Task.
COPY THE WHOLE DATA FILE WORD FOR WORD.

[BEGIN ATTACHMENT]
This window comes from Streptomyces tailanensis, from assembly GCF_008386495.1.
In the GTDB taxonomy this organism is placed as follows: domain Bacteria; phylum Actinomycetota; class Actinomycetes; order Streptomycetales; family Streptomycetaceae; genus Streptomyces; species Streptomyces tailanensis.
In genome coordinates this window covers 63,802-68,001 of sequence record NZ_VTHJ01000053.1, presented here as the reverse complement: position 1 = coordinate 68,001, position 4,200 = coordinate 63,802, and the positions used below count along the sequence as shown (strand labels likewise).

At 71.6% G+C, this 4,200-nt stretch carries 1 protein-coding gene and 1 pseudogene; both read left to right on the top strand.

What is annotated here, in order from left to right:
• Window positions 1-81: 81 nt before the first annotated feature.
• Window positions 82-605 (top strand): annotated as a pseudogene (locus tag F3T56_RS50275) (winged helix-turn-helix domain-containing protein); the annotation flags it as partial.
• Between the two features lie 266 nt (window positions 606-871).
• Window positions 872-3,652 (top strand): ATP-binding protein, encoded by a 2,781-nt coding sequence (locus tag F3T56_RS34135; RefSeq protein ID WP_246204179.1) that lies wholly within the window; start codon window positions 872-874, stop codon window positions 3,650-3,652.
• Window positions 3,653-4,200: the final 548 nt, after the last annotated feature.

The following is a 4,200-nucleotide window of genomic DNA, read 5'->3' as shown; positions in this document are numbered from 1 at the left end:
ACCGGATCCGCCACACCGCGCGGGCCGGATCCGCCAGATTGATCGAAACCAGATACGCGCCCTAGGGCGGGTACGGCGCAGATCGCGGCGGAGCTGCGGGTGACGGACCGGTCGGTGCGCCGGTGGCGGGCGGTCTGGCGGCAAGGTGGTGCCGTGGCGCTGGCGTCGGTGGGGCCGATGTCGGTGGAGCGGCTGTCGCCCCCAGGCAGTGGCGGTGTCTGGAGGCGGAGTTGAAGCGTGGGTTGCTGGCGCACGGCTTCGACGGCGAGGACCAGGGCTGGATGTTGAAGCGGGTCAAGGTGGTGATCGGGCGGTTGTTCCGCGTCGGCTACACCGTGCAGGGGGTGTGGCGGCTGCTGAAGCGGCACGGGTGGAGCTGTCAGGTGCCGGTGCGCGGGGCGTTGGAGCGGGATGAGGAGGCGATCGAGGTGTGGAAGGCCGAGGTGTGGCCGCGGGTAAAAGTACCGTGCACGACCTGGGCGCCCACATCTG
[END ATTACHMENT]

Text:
This window comes from Streptomyces tailanensis, from assembly GCF_008386495.1.
In the GTDB taxonomy this organism is placed as follows: domain Bacteria; phylum Actinomycetota; class Actinomycetes; order Streptomycetales; family Streptomycetaceae; genus Streptomyces; species Streptomyces tailanensis.
In genome coordinates this window covers 63,802-68,001 of sequence record NZ_VTHJ01000053.1, presented here as the reverse complement: position 1 = coordinate 68,001, position 4,200 = coordinate 63,802, and the positions used below count along the sequence as shown (strand labels likewise).

At 71.6% G+C, this 4,200-nt stretch carries 1 protein-coding gene and 1 pseudogene; both read left to right on the top strand.

What is annotated here, in order from left to right:
• Window positions 1-81: 81 nt before the first annotated feature.
• Window positions 82-605 (top strand): annotated as a pseudogene (locus tag F3T56_RS50275) (winged helix-turn-helix domain-containing protein); the annotation flags it as partial.
• Between the two features lie 266 nt (window positions 606-871).
• Window positions 872-3,652 (top strand): ATP-binding protein, encoded by a 2,781-nt coding sequence (locus tag F3T56_RS34135; RefSeq protein ID WP_246204179.1) that lies wholly within the window; start codon window positions 872-874, stop codon window positions 3,650-3,652.
• Window positions 3,653-4,200: the final 548 nt, after the last annotated feature.

The following is a 4,200-nucleotide window of genomic DNA, read 5'->3' as shown; positions in this document are numbered from 1 at the left end:
ACCGGATCCGCCACACCGCGCGGGCCGGATCCGCCAGATTGATCGAAACCAGATACGCGCCCTAGGGCGGGTACGGCGCAGATCGCGGCGGAGCTGCGGGTGACGGACCGGTCGGTGCGCCGGTGGCGGGCGGTCTGGCGGCAAGGTGGTGCCGTGGCGCTGGCGTCGGTGGGGCCGATGTCGGTGGAGCGGCTGTCGCCCCCAGGCAGTGGCGGTGTCTGGAGGCGGAGTTGAAGCGTGGGTTGCTGGCGCACGGCTTCGACGGCGAGGACCAGGGCTGGATGTTGAAGCGGGTCAAGGTGGTGATCGGGCGGTTGTTCCGCGTCGGCTACACCGTGCAGGGGGTGTGGCGGCTGCTGAAGCGGCACGGGTGGAGCTGTCAGGTGCCGGTGCGCGGGGCGTTGGAGCGGGATGAGGAGGCGATCGAGGTGTGGAAGGCCGAGGTGTGGCCGCGGGTAAAAGTACCGTGCACGACCTGGGCGCCCACATCTG